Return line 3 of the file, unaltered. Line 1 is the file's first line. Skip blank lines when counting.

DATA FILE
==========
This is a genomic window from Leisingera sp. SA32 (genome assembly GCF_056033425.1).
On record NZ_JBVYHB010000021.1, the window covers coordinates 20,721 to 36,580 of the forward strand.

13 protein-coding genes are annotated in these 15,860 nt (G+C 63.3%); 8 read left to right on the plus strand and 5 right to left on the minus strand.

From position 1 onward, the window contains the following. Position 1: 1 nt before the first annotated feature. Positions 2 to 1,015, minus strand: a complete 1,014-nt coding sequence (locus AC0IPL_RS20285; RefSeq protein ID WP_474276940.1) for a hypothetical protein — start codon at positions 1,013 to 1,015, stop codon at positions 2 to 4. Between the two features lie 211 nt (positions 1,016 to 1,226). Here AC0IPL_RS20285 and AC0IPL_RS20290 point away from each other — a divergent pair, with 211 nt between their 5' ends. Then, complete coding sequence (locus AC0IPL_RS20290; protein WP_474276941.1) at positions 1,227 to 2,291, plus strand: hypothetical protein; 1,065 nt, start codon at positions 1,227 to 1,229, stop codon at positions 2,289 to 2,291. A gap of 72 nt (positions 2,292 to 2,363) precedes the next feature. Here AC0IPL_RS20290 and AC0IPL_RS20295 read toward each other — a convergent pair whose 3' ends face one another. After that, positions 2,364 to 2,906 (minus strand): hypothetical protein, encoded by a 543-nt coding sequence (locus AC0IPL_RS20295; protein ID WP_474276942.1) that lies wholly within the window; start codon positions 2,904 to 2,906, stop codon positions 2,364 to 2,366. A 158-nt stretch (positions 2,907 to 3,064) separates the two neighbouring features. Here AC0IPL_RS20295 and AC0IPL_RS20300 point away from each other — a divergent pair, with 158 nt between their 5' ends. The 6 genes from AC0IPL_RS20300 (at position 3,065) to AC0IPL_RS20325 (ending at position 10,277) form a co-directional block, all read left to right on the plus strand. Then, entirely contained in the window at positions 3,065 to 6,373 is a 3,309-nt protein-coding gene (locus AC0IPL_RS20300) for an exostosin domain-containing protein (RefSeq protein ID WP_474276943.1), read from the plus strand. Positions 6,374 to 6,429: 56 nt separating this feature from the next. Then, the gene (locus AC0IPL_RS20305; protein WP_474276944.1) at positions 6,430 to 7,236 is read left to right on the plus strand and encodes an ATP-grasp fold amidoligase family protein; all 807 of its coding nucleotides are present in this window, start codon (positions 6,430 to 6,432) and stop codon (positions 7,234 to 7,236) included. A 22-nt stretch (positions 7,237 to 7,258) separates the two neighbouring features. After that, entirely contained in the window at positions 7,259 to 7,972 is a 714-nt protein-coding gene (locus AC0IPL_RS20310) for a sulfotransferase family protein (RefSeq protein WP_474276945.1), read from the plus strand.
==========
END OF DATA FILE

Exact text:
13 protein-coding genes are annotated in these 15,860 nt (G+C 63.3%); 8 read left to right on the plus strand and 5 right to left on the minus strand.